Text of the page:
Today I am a professor. Or I should be. Let's run through the becoming-a-professor checklist and see how I'm doing.
*Get hired. Well, the unofficial hiring process has been completed - I was offered the job, I gave some poor admin assistant a bit of a headache trying to arrange my class time, and the department chair confirmed as of yesterday that I am teaching the class (specifically, that the students are excited, but I'm taking that with a grain of salt). The official hiring process, on the other hand, has barely begun, thanks to a months-long delay in gathering my information for a background check (the fact that my eventual login had the wrong domain suggests the underlying cause).
*Familiarize myself with the department. Not so much, no. To date, my only trip to this department was my hiring interview, in which I learned the location of the building, water fountain, and chair's office. I think I know where the main office is, because there are only a few reasons for secretary's window in a campus building lobby. I do not know where my classroom is, I don't know where my office is, I don't even know how many floors the building has. I know adjunct professors are academic temps and don't qualify for benefits, but I was kind of hoping for some form of orientation. Hopefully the main office admin people will be forthcoming with information like how to get my syllabus photocopied.
*Review my class roster. Nope. Due to the above hiring delay, I do not have a login for any of the campus websites that might let me access my roster; but that's okay, because due to the above disorientation, I don't even know what the websites are. As of a few weeks ago, when a student asked for permission to enroll, I had six students enrolled, with another two possibles. Once again, I'm relying on the main office to help me out.
*Get campus ID. Nope. Again, this can be blamed on the slow hiring process. Fortunately, I'll blend right in to a college campus, with my trusty red-and-black swiss army backpack advertising my student status, so I'm not too worried about being stopped by campus security and asked for proof I belong.
*Prepare my class syllabus. At last, something I can check off. My syllabus is 7 pages long, with one page of course information and six pages of readings. I read or skimmed every reading, about 850 pages of scholarly work, and several dozen additional articles that were discarded as not fitting my grand plan for each class. I know when papers will be due, and even have a list of potential topics. Only one day, our final discussion, may need a little something extra, if I judge that additional readings are needed to get my students discussing for the entire two hours.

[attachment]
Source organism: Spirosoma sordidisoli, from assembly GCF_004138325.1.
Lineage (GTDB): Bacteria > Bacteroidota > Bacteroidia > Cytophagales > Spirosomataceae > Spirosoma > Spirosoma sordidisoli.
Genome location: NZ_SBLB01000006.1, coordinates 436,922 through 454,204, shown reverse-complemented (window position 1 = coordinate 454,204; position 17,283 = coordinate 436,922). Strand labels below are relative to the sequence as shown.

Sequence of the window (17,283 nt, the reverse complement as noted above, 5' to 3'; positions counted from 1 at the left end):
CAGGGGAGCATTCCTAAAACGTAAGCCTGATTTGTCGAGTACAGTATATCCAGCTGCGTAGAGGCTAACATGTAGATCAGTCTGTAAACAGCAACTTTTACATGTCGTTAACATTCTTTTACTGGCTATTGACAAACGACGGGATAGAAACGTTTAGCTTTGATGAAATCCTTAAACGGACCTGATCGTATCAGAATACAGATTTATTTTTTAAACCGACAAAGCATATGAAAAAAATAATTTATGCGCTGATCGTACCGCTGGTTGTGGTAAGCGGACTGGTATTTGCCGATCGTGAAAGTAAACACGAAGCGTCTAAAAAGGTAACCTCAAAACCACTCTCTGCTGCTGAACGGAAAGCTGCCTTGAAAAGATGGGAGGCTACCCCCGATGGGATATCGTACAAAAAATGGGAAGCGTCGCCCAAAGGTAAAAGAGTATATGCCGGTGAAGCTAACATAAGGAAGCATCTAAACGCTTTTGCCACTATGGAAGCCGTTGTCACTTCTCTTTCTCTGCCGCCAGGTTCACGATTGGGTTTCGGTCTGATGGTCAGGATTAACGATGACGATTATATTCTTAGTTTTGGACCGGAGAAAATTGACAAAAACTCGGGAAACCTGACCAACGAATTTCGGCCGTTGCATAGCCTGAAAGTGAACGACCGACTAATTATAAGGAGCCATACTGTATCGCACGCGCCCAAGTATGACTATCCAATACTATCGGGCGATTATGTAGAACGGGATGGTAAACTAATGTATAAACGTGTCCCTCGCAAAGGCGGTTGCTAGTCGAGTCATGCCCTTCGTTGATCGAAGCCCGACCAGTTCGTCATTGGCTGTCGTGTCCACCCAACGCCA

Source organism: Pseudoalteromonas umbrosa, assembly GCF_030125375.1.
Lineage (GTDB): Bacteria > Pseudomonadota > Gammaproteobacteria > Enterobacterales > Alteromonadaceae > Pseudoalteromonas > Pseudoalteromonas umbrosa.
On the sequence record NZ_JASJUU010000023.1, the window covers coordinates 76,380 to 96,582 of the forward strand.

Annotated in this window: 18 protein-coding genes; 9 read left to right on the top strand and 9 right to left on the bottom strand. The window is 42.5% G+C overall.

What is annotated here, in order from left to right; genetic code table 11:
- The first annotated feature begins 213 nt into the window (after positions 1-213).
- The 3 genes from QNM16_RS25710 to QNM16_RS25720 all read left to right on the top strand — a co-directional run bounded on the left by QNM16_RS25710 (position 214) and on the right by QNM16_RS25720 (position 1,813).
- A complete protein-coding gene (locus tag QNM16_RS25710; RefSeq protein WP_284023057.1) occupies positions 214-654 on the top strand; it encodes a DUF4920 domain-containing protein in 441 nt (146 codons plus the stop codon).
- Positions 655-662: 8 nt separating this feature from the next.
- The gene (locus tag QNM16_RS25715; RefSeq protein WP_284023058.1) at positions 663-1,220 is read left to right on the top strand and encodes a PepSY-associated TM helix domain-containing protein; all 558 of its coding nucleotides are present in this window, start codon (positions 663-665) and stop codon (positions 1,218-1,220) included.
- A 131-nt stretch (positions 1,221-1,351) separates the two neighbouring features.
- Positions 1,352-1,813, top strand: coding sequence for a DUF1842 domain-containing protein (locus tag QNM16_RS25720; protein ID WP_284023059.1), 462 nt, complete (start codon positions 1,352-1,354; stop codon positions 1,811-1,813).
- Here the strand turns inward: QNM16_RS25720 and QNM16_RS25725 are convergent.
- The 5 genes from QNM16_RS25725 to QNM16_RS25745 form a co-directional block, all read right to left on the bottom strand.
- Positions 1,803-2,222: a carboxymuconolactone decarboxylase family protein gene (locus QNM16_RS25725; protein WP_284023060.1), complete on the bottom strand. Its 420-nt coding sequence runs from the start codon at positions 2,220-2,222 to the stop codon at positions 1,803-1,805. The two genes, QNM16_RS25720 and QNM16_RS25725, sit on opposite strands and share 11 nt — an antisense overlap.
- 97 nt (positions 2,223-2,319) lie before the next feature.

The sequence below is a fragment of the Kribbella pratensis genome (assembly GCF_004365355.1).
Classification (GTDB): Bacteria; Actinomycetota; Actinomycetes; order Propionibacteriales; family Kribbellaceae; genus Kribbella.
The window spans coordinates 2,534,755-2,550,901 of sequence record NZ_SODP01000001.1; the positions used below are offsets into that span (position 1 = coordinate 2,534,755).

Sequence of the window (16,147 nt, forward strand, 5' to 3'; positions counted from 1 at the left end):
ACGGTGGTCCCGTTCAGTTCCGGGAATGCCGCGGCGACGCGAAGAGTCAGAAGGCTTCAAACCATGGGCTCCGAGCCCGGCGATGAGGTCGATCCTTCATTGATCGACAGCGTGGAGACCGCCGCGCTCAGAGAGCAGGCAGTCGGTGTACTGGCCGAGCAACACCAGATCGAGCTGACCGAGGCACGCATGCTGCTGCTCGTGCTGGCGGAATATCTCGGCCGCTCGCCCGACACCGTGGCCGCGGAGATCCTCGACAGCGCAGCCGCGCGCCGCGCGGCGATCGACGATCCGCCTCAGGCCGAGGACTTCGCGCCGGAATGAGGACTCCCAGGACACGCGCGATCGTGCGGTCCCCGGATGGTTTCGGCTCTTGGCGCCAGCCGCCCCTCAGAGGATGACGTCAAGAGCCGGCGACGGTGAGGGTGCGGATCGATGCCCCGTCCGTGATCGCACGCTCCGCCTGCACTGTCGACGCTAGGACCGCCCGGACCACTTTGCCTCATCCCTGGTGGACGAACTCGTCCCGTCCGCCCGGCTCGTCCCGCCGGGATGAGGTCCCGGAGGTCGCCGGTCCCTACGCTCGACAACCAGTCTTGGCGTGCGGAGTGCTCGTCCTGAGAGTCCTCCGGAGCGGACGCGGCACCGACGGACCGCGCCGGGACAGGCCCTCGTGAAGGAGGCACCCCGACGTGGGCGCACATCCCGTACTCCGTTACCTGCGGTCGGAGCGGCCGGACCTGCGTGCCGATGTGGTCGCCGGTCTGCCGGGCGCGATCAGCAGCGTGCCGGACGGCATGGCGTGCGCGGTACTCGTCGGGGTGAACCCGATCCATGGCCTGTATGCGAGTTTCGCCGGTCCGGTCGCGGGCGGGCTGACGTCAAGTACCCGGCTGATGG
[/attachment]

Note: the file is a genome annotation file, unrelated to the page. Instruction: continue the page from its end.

*Prepare lesson plan for the first day of class. Check. There is of course the obvious: Introducing myself to the class, having the students introduce themselves to me and each other, and reviewing the syllabus, These are all necessary, but I don't like limiting the first day of class to such administrative tasks. The first day of class sets the tone. In undergraduate courses, this means they need to break out their notebooks and preferably their minds at some point. In a graduate seminar, this means discussion of some sort. My advisor, experienced in the ways of graduate seminars, provided the topic: A discussion of discussions. Everyone knows what makes a good discussion and what makes a bad discussion, but it's helpful to spell it out that first day and come up with class tactics for halting bad discussions.
*Dress like a professor. Or perhaps not like a professor. Most professors are distinguishable from students only by age - it was in a seminar much like the one I'm teaching that I first realized that my professor and I wore the same sneakers. I am not distinguishable from my students by age, and will have to rely on wardrobe. A suit or even dress pants seems overkill, as these are typically reserved for job interviews, but jeans are certainly out. I rely on the button-down shirt and black slacks to convey the right impression.
And then it's just a matter of killing time until class starts. Preferably by, say, getting hired, finding my office, and all those minor details.